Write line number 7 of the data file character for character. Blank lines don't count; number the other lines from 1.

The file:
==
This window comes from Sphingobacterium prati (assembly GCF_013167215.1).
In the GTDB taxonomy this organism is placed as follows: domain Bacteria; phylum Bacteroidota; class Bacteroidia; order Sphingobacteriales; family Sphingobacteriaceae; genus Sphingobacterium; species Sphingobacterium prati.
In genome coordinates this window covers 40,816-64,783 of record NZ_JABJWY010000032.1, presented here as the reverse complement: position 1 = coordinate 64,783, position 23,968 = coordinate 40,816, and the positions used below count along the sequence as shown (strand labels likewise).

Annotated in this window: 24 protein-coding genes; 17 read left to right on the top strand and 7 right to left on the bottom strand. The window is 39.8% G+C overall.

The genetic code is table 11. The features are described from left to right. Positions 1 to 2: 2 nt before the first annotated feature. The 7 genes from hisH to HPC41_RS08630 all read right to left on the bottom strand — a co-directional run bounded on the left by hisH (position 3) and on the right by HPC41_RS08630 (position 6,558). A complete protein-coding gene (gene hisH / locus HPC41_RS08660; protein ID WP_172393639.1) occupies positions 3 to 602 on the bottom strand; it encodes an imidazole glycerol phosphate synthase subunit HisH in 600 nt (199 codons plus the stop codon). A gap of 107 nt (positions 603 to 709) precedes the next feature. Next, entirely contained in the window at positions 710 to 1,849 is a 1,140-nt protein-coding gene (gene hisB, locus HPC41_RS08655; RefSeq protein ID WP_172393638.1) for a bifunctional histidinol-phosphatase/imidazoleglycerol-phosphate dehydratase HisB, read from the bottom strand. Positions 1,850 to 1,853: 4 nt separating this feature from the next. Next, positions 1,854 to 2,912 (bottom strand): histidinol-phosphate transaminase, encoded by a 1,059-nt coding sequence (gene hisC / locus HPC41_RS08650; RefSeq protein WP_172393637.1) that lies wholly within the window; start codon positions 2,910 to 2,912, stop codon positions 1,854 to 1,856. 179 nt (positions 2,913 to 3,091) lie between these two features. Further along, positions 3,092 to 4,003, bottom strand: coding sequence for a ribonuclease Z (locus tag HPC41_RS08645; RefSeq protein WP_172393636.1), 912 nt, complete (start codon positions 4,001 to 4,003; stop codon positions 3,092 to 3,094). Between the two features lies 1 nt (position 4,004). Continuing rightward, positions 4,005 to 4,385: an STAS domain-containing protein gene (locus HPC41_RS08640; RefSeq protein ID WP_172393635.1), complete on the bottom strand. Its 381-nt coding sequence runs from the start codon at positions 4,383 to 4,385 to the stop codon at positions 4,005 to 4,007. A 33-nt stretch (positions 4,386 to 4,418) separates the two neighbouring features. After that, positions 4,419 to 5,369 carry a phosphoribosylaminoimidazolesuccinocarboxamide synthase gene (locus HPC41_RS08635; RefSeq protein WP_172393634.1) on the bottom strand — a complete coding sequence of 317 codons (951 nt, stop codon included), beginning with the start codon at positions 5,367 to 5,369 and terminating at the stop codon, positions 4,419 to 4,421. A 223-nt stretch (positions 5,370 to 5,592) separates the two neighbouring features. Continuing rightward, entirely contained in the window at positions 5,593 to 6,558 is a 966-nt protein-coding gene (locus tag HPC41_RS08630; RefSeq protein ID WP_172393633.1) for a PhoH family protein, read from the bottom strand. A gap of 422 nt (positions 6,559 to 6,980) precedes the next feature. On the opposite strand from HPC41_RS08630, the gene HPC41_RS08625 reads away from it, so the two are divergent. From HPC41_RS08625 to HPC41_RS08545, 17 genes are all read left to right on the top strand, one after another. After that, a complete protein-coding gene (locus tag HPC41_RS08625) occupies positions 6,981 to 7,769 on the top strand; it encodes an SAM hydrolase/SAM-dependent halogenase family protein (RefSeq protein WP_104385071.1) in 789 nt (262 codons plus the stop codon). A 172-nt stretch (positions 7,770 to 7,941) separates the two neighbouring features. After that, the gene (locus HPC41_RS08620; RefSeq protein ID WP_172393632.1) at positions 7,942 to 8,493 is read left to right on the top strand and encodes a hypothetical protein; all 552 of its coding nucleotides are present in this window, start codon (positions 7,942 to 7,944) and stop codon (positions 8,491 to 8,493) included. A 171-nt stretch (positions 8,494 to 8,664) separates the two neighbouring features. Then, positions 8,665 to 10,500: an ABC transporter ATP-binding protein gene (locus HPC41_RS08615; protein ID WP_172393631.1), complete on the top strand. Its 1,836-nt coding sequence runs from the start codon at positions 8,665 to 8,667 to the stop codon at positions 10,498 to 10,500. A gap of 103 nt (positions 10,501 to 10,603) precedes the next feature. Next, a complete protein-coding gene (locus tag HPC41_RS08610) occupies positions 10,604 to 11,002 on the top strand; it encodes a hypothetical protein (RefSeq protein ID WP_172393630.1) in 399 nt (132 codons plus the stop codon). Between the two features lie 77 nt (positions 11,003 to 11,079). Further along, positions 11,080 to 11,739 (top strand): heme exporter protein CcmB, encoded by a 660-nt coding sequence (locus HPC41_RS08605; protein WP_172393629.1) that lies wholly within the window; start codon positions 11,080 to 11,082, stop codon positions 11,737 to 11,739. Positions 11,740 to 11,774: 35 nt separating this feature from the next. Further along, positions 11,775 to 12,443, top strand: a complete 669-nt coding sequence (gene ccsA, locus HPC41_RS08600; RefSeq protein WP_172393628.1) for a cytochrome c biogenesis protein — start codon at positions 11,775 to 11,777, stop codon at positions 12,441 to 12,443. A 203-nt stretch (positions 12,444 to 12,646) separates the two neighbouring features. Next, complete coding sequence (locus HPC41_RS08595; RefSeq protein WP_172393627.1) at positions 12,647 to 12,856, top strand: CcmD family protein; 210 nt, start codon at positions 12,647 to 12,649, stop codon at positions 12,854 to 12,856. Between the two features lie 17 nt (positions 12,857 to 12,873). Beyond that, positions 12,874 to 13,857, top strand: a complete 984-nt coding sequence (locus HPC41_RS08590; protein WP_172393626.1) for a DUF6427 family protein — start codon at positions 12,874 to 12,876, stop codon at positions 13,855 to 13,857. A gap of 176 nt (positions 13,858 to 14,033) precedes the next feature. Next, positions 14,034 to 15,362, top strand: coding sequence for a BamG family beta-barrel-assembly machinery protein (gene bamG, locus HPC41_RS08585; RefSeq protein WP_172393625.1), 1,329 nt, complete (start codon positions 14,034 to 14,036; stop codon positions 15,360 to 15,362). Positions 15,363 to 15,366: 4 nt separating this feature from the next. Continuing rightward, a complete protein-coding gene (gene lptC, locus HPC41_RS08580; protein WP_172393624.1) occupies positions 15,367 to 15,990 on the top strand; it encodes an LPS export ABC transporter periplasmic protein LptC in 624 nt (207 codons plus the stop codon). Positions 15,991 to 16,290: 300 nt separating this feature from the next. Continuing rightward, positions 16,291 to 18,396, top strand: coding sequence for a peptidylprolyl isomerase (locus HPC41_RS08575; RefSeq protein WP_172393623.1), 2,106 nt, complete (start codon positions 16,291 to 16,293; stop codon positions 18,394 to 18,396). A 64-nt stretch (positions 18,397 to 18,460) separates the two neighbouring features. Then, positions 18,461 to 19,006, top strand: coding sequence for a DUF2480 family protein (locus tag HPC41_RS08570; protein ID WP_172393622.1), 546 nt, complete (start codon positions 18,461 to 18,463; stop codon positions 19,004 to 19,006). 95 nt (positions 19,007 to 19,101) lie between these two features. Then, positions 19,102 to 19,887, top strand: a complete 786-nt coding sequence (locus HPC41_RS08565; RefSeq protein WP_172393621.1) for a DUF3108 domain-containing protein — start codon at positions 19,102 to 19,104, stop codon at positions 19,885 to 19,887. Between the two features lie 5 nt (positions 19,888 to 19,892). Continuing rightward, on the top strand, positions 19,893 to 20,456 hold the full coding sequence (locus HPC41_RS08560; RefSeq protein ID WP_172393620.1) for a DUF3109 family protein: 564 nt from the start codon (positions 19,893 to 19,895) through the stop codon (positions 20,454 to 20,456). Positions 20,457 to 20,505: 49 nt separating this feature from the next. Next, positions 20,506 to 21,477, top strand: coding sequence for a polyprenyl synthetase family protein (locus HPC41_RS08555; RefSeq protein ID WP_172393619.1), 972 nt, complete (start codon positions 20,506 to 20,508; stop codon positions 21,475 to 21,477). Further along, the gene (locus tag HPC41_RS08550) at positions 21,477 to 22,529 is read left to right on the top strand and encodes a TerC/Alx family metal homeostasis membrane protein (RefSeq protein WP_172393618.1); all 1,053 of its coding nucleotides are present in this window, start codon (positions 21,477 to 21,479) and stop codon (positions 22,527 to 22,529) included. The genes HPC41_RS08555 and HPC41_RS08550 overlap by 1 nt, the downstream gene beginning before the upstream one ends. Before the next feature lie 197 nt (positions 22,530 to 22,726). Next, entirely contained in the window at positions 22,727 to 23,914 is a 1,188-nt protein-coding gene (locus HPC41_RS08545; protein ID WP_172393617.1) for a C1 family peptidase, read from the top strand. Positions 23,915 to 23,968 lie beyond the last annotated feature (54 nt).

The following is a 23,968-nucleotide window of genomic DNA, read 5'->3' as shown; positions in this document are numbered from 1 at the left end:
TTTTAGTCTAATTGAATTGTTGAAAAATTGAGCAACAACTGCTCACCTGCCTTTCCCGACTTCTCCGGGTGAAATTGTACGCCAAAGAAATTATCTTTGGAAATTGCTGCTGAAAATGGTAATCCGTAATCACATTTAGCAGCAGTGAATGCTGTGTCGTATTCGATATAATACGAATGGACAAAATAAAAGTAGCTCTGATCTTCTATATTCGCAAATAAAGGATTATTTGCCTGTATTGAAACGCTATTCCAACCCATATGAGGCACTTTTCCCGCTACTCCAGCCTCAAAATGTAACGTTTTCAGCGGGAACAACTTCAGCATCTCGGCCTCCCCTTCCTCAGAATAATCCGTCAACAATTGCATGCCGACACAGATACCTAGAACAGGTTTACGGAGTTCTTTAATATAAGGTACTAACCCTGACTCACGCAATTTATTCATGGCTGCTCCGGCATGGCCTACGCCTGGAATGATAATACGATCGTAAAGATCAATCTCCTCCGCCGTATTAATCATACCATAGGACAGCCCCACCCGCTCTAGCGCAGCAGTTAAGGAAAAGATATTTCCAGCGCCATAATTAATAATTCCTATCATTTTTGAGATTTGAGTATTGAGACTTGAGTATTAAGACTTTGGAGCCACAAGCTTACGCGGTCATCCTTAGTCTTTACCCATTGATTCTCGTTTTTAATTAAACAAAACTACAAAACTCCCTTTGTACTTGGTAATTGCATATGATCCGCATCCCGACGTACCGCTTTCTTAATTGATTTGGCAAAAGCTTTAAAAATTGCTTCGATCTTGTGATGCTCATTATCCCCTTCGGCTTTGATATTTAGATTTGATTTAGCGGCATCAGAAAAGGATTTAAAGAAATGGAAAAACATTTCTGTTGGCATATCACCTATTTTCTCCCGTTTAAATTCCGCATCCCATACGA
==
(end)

TTTTAGTCTAATTGAATTGTTGAAAAATTGAGCAACAACTGCTCACCTGCCTTTCCCGACTTCTCCGGGTGAAATTGTACGCCAAAGAAATTATCTTTGGAAATTGCTGCTGAAAATGGTAATCCGTAATCACATTTAGCAGCAGTGAATGCTGTGTCGTATTCGATATAATACGAATGGACAAAATAAAAGTAGCTCTGATCTTCTATATTCGCAAATAAAGGATTATTTGCCTGTATTGAAACGCTATTCCAACCCATATGAGGCACTTTTCCCGCTACTCCAGCCTCAAAATGTAACGTTTTCAGCGGGAACAACTTCAGCATCTCGGCCTCCCCTTCCTCAGAATAATCCGTCAACAATTGCATGCCGACACAGATACCTAGAACAGGTTTACGGAGTTCTTTAATATAAGGTACTAACCCTGACTCACGCAATTTATTCATGGCTGCTCCGGCATGGCCTACGCCTGGAATGATAATACGATCGTAAAGATCAATCTCCTCCGCCGTATTAATCATACCATAGGACAGCCCCACCCGCTCTAGCGCAGCAGTTAAGGAAAAGATATTTCCAGCGCCATAATTAATAATTCCTATCATTTTTGAGATTTGAGTATTGAGACTTGAGTATTAAGACTTTGGAGCCACAAGCTTACGCGGTCATCCTTAGTCTTTACCCATTGATTCTCGTTTTTAATTAAACAAAACTACAAAACTCCCTTTGTACTTGGTAATTGCATATGATCCGCATCCCGACGTACCGCTTTCTTAATTGATTTGGCAAAAGCTTTAAAAATTGCTTCGATCTTGTGATGCTCATTATCCCCTTCGGCTTTGATATTTAGATTTGATTTAGCGGCATCAGAAAAGGATTTAAAGAAATGGAAAAACATTTCTGTTGGCATATCACCTATTTTCTCCCGTTTAAATTCCGCATCCCATACGA